3. Washington (Last year: 8-6, lost to Oklahoma State in the Cactus Bowl)

I still believe good things are coming to Washington under Chris Petersen. I just think this is a step back before the Huskies start stepping forward. There are just too many holes on the roster right now after losing a load of talent to the NFL. Give Petersen some time though and Washington should be an improved team in 2016. This season could get off to a rough start on the road against Boise State and a home game against Utah State. Good for the Mountain West Conference. Not so good for the Pac-12. Washington also gets USC, Oregon and Stanford in consecutive weeks in the middle of the year. Ouch.

4. California (Last year: 5-7)

No win total will justify how fun this team will be to watch this season. The offense is there with Jared Goff leading the offense. The defense is a different story, as it will struggle to slow down anybody. Cal suffered some close calls last season. Getting to six wins is not impossible if the Bears can get off to a fast start. I’m just not sure if they will do that. A 1-3 record before hosting Washington State is what I’m seeing in the cards, and that cannot happen if Cal is to go bowling this season.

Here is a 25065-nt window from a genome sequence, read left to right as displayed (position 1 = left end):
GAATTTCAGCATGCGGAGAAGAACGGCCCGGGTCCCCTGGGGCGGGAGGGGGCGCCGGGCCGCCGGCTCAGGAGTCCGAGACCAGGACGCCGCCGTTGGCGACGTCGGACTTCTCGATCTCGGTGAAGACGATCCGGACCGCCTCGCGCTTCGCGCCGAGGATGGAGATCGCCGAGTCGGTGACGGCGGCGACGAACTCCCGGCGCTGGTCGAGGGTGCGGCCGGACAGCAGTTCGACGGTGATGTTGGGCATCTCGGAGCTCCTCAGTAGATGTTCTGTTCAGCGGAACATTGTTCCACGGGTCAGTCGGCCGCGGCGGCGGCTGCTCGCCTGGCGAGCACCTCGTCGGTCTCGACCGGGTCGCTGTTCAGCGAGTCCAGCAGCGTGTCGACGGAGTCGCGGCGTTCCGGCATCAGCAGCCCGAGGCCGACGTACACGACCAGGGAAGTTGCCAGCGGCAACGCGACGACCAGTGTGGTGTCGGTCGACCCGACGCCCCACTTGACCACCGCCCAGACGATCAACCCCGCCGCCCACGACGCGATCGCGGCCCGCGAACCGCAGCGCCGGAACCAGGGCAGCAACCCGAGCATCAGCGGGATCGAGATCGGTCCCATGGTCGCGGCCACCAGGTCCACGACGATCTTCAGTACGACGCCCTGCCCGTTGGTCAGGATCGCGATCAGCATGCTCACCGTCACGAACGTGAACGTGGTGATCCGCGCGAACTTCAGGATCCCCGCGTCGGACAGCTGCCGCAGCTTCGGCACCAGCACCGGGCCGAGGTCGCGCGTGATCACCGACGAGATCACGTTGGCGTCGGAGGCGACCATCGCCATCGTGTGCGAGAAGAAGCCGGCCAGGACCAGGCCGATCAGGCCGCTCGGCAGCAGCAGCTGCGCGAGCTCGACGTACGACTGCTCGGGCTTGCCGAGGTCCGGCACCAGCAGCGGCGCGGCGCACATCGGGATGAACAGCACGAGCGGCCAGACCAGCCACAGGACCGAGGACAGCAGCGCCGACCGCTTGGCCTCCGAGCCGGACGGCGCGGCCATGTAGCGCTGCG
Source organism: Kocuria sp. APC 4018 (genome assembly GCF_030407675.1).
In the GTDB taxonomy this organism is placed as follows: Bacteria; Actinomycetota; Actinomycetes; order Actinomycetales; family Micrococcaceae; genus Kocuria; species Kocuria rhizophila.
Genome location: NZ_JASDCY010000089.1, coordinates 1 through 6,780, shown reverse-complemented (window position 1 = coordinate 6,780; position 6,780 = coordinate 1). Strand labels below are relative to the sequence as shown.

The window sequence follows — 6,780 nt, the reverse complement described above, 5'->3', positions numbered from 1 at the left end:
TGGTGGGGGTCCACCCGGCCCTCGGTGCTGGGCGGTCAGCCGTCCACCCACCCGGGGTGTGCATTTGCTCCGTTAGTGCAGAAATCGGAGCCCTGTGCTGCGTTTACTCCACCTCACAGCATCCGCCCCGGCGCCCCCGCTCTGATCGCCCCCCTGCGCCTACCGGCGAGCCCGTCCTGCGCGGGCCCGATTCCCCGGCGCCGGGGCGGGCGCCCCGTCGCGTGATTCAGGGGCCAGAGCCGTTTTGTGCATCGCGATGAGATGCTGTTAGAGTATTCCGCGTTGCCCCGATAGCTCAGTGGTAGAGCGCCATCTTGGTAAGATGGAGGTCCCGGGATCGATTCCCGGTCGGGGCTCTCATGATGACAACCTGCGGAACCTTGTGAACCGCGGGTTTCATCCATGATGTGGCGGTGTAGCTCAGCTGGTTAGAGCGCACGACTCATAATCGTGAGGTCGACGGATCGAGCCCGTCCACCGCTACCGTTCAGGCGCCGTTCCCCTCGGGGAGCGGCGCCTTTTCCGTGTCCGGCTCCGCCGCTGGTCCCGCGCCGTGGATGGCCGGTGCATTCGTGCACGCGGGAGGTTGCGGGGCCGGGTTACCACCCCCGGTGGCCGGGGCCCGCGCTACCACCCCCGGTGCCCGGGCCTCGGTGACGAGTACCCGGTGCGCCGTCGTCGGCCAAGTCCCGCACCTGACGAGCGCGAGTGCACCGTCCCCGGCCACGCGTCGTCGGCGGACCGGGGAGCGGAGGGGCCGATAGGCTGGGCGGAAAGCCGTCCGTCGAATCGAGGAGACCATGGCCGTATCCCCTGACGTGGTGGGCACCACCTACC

5. Oregon State (Last year: 5-7)

Mike Riley left for Nebraska, and he may have taken the good vibes with him this season. In steps Gary Andersen, fresh off a 59-0 beatdown at the hands of Ohio State in the Big Ten championship game last year. Andersen is a good enough coach to make Oregon State do some good things, but his defense returns just two starters and he inherits an unstable quarterback situation lacking in experience. They may be up and down in the first half of the season but they run into a wall starting with, believe it or not, Colorado.